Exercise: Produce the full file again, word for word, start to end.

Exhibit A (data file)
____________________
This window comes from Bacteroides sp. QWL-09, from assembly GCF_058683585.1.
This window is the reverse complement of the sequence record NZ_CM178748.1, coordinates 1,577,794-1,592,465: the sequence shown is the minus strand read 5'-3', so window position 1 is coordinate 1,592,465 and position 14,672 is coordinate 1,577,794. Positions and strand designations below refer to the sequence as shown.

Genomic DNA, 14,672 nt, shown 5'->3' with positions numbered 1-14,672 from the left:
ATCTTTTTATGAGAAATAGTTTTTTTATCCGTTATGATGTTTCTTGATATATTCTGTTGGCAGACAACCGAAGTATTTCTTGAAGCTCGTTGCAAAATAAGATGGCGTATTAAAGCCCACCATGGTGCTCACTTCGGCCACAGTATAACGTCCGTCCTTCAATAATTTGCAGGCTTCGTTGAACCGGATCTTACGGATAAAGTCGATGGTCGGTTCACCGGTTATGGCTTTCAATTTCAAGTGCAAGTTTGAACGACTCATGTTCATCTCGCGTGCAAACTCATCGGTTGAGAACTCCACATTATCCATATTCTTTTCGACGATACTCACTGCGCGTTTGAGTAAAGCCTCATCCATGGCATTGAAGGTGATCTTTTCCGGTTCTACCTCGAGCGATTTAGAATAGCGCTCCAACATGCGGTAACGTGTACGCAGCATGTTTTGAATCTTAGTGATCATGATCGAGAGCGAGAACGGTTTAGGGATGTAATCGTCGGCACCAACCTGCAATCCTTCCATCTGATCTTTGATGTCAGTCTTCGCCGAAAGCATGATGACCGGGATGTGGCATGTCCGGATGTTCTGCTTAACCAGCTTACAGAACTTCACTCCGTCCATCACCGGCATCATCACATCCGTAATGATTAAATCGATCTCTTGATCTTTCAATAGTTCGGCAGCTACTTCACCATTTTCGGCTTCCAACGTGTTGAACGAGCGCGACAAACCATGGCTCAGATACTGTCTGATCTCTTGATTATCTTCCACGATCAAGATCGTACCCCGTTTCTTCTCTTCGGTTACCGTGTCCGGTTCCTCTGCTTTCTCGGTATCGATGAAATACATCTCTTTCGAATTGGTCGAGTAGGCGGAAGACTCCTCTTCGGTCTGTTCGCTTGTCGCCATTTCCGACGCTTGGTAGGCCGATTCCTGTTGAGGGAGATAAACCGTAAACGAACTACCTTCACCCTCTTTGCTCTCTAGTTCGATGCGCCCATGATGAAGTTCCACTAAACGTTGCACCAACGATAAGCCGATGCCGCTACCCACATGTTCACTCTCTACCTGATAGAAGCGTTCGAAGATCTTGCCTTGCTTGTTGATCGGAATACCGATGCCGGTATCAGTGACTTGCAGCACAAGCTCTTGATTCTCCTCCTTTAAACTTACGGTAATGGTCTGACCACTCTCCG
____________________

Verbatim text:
This window comes from Bacteroides sp. QWL-09, from assembly GCF_058683585.1.
This window is the reverse complement of the sequence record NZ_CM178748.1, coordinates 1,577,794-1,592,465: the sequence shown is the minus strand read 5'-3', so window position 1 is coordinate 1,592,465 and position 14,672 is coordinate 1,577,794. Positions and strand designations below refer to the sequence as shown.

Genomic DNA, 14,672 nt, shown 5'->3' with positions numbered 1-14,672 from the left:
ATCTTTTTATGAGAAATAGTTTTTTTATCCGTTATGATGTTTCTTGATATATTCTGTTGGCAGACAACCGAAGTATTTCTTGAAGCTCGTTGCAAAATAAGATGGCGTATTAAAGCCCACCATGGTGCTCACTTCGGCCACAGTATAACGTCCGTCCTTCAATAATTTGCAGGCTTCGTTGAACCGGATCTTACGGATAAAGTCGATGGTCGGTTCACCGGTTATGGCTTTCAATTTCAAGTGCAAGTTTGAACGACTCATGTTCATCTCGCGTGCAAACTCATCGGTTGAGAACTCCACATTATCCATATTCTTTTCGACGATACTCACTGCGCGTTTGAGTAAAGCCTCATCCATGGCATTGAAGGTGATCTTTTCCGGTTCTACCTCGAGCGATTTAGAATAGCGCTCCAACATGCGGTAACGTGTACGCAGCATGTTTTGAATCTTAGTGATCATGATCGAGAGCGAGAACGGTTTAGGGATGTAATCGTCGGCACCAACCTGCAATCCTTCCATCTGATCTTTGATGTCAGTCTTCGCCGAAAGCATGATGACCGGGATGTGGCATGTCCGGATGTTCTGCTTAACCAGCTTACAGAACTTCACTCCGTCCATCACCGGCATCATCACATCCGTAATGATTAAATCGATCTCTTGATCTTTCAATAGTTCGGCAGCTACTTCACCATTTTCGGCTTCCAACGTGTTGAACGAGCGCGACAAACCATGGCTCAGATACTGTCTGATCTCTTGATTATCTTCCACGATCAAGATCGTACCCCGTTTCTTCTCTTCGGTTACCGTGTCCGGTTCCTCTGCTTTCTCGGTATCGATGAAATACATCTCTTTCGAATTGGTCGAGTAGGCGGAAGACTCCTCTTCGGTCTGTTCGCTTGTCGCCATTTCCGACGCTTGGTAGGCCGATTCCTGTTGAGGGAGATAAACCGTAAACGAACTACCTTCACCCTCTTTGCTCTCTAGTTCGATGCGCCCATGATGAAGTTCCACTAAACGTTGCACCAACGATAAGCCGATGCCGCTACCCACATGTTCACTCTCTACCTGATAGAAGCGTTCGAAGATCTTGCCTTGCTTGTTGATCGGAATACCGATGCCGGTATCAGTGACTTGCAGCACAAGCTCTTGATTCTCCTCCTTTAAACTTACGGTAATGGTCTGACCACTCTCCG